Side note – the neti pot. That thing deserves a post of it’s own. Maybe I’ll even do a video! Just kidding – that’d be gross.

This is a ceramic neti pot. Mine is plastic. Otherwise I would have broken it by now.
Anyway, the Claritin worked pretty well, although if I were to pet a cat and then touch my eyes or nose, I would immediately be stricken with a relentless itch and redness for hours afterward.

A couple of years ago my allergies seemed to get even worse. The sinus congestion got so bad that it affected my hearing, if you can believe that. On the advice of my ENT, I switched to Claritin D (D = decongestant) and after a few days, my head began to clear out and I could hear once again.

So anyway, what this long drawn-out backstory is getting to is that I finally got so irritated with the allergies wreaking havoc in my daily life that I decided to do something about it. I had heard about something called Sublingual Immunotherapy, or SLIT and I wanted to give it a try.

SLIT is an alternative to getting allergy shots. As the name suggests, it involves putting drops under your tongue. You can do this at home, so it eliminates the weekly visits to the doctor for shots. Less doctor visits and no shots? Count me in.

It is not necessarily the cheaper option. At this time, it’s not FDA approved, so it’s not covered by health insurance, whereas allergy shots are. Fortunately, I have an FSA (Flexible Spending Account) through work, so I can put aside money, tax-free, and use it to pay for stuff like this. Each batch costs about $240 and lasts for about 3 months. The process can take up to five years to complete. Still, if it works, it will be worth the price.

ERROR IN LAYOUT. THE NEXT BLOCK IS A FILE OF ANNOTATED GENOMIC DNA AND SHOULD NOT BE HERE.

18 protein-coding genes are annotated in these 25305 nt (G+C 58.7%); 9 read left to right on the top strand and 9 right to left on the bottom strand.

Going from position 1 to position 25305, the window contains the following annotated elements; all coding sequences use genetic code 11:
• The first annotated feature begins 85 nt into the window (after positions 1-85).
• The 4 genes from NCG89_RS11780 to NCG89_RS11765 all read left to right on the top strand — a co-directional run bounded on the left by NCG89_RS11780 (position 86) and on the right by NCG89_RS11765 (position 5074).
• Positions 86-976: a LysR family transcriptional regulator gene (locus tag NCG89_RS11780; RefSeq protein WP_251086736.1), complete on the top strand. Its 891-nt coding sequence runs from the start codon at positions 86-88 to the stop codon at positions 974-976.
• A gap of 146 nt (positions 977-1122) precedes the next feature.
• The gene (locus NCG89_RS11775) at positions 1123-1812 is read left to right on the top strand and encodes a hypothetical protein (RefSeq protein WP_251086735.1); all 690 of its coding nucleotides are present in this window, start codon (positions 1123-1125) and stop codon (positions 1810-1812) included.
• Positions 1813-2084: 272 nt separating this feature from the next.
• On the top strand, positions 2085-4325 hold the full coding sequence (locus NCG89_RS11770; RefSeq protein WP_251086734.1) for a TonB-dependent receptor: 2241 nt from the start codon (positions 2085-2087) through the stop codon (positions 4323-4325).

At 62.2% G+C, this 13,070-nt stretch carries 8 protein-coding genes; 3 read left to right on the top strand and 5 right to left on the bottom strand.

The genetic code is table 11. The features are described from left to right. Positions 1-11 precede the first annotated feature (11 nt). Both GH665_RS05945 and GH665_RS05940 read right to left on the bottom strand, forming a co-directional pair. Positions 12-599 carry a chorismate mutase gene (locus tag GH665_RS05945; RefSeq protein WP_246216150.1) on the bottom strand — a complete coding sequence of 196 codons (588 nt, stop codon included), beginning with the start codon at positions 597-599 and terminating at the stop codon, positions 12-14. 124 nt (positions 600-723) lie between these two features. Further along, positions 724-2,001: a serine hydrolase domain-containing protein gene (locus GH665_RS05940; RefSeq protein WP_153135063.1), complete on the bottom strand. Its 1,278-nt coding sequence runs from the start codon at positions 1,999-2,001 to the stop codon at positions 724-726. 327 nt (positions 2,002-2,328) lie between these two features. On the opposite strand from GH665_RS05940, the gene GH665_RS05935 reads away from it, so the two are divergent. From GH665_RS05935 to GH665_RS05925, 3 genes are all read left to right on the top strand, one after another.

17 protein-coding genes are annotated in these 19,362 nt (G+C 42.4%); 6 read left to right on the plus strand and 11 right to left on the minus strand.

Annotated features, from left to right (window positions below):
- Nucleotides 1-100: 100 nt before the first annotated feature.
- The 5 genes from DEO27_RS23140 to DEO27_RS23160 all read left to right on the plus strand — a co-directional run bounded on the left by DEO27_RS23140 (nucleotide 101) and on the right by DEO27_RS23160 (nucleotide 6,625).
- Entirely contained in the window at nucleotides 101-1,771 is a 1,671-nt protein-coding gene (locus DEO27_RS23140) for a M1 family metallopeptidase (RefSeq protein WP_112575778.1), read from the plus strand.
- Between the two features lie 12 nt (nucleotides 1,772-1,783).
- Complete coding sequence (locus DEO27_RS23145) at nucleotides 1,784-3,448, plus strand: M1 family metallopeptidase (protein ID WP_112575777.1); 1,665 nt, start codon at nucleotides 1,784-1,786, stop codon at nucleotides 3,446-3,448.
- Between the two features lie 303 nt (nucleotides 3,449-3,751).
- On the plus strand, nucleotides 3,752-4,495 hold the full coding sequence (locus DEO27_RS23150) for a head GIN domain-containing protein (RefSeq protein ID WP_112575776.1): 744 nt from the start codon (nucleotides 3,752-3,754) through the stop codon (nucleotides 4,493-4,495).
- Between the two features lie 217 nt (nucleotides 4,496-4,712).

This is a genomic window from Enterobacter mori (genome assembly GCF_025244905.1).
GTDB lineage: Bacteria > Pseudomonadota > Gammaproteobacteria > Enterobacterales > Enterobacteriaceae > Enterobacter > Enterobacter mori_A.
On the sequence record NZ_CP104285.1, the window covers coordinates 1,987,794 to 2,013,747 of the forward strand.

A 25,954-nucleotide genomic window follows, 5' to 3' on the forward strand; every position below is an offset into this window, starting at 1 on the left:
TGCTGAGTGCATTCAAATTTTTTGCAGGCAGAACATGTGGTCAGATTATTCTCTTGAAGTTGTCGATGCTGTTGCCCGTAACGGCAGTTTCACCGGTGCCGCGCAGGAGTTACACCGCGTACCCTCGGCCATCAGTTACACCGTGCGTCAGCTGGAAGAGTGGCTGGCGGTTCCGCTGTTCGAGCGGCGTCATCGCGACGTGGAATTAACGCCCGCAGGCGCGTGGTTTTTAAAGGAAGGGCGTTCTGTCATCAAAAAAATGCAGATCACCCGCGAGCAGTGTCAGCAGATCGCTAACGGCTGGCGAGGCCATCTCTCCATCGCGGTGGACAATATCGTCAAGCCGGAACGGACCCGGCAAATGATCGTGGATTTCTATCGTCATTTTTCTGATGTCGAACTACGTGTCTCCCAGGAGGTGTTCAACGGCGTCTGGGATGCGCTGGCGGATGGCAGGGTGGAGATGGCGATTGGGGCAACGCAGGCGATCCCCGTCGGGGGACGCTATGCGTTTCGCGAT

So how does one go about getting on this regimen, you ask?

First, I had to get another allergy test, because my previous one was a decade ago. This is important, since the whole point of the immunotherapy is to stimulate your immune system and build a tolerance to the antigens that cause your allergies.

Second, I got a lecture from the allergy nurse about things I should do around my house and in my lifestyle to manage my allergies. Some of this stuff I already knew, like, take a shower and wash your hair before bed if you’ve been in dusty or heavily pollinated situations (i.e. springtime…).

One of the suggestions we acted on right away was to make the bedroom a “clean zone”. We bought a HEPA filter. We also got mattress, box spring, and pillow covers. Since I am allergic to dust, this was key. It was also recommended that we shut the cats out of the bedroom since I am allergic to them too. (Honestly.) However, we do let Autumn sleep with us at night, because otherwise she would sit outside the door and howl, which will drive a person insane in about 10 seconds flat. But during the day she is not allowed to lounge and bathe on the bed like she could in the good old days. We also wash the bedding in super hot water to kill any dust mites that may have wandered into the room uninvited.